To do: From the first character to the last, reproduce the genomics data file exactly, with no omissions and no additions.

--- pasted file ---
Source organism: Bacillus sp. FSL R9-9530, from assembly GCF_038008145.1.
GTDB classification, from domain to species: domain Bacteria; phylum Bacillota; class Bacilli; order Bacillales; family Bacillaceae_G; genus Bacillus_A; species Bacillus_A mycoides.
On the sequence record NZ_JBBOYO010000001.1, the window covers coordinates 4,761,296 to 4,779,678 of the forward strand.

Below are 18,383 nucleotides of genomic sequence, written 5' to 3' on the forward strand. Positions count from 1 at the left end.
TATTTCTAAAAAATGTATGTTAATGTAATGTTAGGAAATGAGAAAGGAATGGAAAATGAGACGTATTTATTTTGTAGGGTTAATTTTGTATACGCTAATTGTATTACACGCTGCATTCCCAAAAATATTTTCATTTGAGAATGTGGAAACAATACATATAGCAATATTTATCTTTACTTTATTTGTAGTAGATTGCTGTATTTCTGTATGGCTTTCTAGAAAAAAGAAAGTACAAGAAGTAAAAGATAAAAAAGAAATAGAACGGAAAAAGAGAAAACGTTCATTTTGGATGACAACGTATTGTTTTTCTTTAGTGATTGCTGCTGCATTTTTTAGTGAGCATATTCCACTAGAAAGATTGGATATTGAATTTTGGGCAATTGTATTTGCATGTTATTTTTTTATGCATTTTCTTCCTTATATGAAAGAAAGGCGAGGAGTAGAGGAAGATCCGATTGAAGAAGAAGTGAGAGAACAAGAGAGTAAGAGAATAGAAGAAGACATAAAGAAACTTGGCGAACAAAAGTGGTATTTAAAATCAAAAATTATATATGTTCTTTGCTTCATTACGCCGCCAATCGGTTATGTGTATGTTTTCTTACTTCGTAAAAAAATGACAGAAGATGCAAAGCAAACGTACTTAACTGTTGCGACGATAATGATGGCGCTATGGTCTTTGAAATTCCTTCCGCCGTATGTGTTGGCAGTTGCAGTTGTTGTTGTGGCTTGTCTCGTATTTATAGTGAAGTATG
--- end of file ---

Source organism: Bacillus sp. FSL R9-9530, from assembly GCF_038008145.1.
GTDB classification, from domain to species: domain Bacteria; phylum Bacillota; class Bacilli; order Bacillales; family Bacillaceae_G; genus Bacillus_A; species Bacillus_A mycoides.
On the sequence record NZ_JBBOYO010000001.1, the window covers coordinates 4,761,296 to 4,779,678 of the forward strand.

Below are 18,383 nucleotides of genomic sequence, written 5' to 3' on the forward strand. Positions count from 1 at the left end.
TATTTCTAAAAAATGTATGTTAATGTAATGTTAGGAAATGAGAAAGGAATGGAAAATGAGACGTATTTATTTTGTAGGGTTAATTTTGTATACGCTAATTGTATTACACGCTGCATTCCCAAAAATATTTTCATTTGAGAATGTGGAAACAATACATATAGCAATATTTATCTTTACTTTATTTGTAGTAGATTGCTGTATTTCTGTATGGCTTTCTAGAAAAAAGAAAGTACAAGAAGTAAAAGATAAAAAAGAAATAGAACGGAAAAAGAGAAAACGTTCATTTTGGATGACAACGTATTGTTTTTCTTTAGTGATTGCTGCTGCATTTTTTAGTGAGCATATTCCACTAGAAAGATTGGATATTGAATTTTGGGCAATTGTATTTGCATGTTATTTTTTTATGCATTTTCTTCCTTATATGAAAGAAAGGCGAGGAGTAGAGGAAGATCCGATTGAAGAAGAAGTGAGAGAACAAGAGAGTAAGAGAATAGAAGAAGACATAAAGAAACTTGGCGAACAAAAGTGGTATTTAAAATCAAAAATTATATATGTTCTTTGCTTCATTACGCCGCCAATCGGTTATGTGTATGTTTTCTTACTTCGTAAAAAAATGACAGAAGATGCAAAGCAAACGTACTTAACTGTTGCGACGATAATGATGGCGCTATGGTCTTTGAAATTCCTTCCGCCGTATGTGTTGGCAGTTGCAGTTGTTGTTGTGGCTTGTCTCGTATTTATAGTGAAGTATG